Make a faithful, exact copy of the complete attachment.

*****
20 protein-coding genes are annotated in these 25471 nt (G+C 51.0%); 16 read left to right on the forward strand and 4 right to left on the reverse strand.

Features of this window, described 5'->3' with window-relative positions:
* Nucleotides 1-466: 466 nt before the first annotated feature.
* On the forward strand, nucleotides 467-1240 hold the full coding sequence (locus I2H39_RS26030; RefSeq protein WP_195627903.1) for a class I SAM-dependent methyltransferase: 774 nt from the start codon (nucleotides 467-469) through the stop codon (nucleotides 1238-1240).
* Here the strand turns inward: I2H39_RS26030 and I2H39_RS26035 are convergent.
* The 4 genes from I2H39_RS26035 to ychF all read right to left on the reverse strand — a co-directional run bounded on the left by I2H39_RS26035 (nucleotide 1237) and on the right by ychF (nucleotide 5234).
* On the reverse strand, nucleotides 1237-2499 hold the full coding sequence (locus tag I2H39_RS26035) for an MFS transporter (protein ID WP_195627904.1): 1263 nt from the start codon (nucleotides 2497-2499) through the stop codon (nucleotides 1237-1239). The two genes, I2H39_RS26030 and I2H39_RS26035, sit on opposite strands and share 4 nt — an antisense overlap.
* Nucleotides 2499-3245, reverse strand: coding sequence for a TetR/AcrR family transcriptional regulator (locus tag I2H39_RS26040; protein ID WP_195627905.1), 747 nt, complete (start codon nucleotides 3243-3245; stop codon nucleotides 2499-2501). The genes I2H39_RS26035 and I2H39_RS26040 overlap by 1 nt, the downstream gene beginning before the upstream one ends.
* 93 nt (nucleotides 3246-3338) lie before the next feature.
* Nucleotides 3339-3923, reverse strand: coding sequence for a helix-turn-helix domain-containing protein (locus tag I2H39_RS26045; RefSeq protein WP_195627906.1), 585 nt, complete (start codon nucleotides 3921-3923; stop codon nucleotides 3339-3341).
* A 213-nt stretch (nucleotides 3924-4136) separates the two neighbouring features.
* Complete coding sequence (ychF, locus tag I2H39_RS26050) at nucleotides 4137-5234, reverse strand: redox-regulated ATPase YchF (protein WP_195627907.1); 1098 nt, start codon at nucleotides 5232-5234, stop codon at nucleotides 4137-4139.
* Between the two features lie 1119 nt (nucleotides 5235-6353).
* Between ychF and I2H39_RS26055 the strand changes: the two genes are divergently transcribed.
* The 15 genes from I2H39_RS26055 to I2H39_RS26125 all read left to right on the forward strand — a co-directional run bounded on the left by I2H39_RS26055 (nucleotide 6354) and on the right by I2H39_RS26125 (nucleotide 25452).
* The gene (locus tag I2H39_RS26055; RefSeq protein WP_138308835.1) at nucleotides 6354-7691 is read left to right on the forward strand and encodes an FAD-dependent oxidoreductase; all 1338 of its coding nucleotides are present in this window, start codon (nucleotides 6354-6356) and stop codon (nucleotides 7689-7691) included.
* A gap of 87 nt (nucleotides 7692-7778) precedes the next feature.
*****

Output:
20 protein-coding genes are annotated in these 25471 nt (G+C 51.0%); 16 read left to right on the forward strand and 4 right to left on the reverse strand.

Features of this window, described 5'->3' with window-relative positions:
* Nucleotides 1-466: 466 nt before the first annotated feature.
* On the forward strand, nucleotides 467-1240 hold the full coding sequence (locus I2H39_RS26030; RefSeq protein WP_195627903.1) for a class I SAM-dependent methyltransferase: 774 nt from the start codon (nucleotides 467-469) through the stop codon (nucleotides 1238-1240).
* Here the strand turns inward: I2H39_RS26030 and I2H39_RS26035 are convergent.
* The 4 genes from I2H39_RS26035 to ychF all read right to left on the reverse strand — a co-directional run bounded on the left by I2H39_RS26035 (nucleotide 1237) and on the right by ychF (nucleotide 5234).
* On the reverse strand, nucleotides 1237-2499 hold the full coding sequence (locus tag I2H39_RS26035) for an MFS transporter (protein ID WP_195627904.1): 1263 nt from the start codon (nucleotides 2497-2499) through the stop codon (nucleotides 1237-1239). The two genes, I2H39_RS26030 and I2H39_RS26035, sit on opposite strands and share 4 nt — an antisense overlap.
* Nucleotides 2499-3245, reverse strand: coding sequence for a TetR/AcrR family transcriptional regulator (locus tag I2H39_RS26040; protein ID WP_195627905.1), 747 nt, complete (start codon nucleotides 3243-3245; stop codon nucleotides 2499-2501). The genes I2H39_RS26035 and I2H39_RS26040 overlap by 1 nt, the downstream gene beginning before the upstream one ends.
* 93 nt (nucleotides 3246-3338) lie before the next feature.
* Nucleotides 3339-3923, reverse strand: coding sequence for a helix-turn-helix domain-containing protein (locus tag I2H39_RS26045; RefSeq protein WP_195627906.1), 585 nt, complete (start codon nucleotides 3921-3923; stop codon nucleotides 3339-3341).
* A 213-nt stretch (nucleotides 3924-4136) separates the two neighbouring features.
* Complete coding sequence (ychF, locus tag I2H39_RS26050) at nucleotides 4137-5234, reverse strand: redox-regulated ATPase YchF (protein WP_195627907.1); 1098 nt, start codon at nucleotides 5232-5234, stop codon at nucleotides 4137-4139.
* Between the two features lie 1119 nt (nucleotides 5235-6353).
* Between ychF and I2H39_RS26055 the strand changes: the two genes are divergently transcribed.
* The 15 genes from I2H39_RS26055 to I2H39_RS26125 all read left to right on the forward strand — a co-directional run bounded on the left by I2H39_RS26055 (nucleotide 6354) and on the right by I2H39_RS26125 (nucleotide 25452).
* The gene (locus tag I2H39_RS26055; RefSeq protein WP_138308835.1) at nucleotides 6354-7691 is read left to right on the forward strand and encodes an FAD-dependent oxidoreductase; all 1338 of its coding nucleotides are present in this window, start codon (nucleotides 6354-6356) and stop codon (nucleotides 7689-7691) included.
* A gap of 87 nt (nucleotides 7692-7778) precedes the next feature.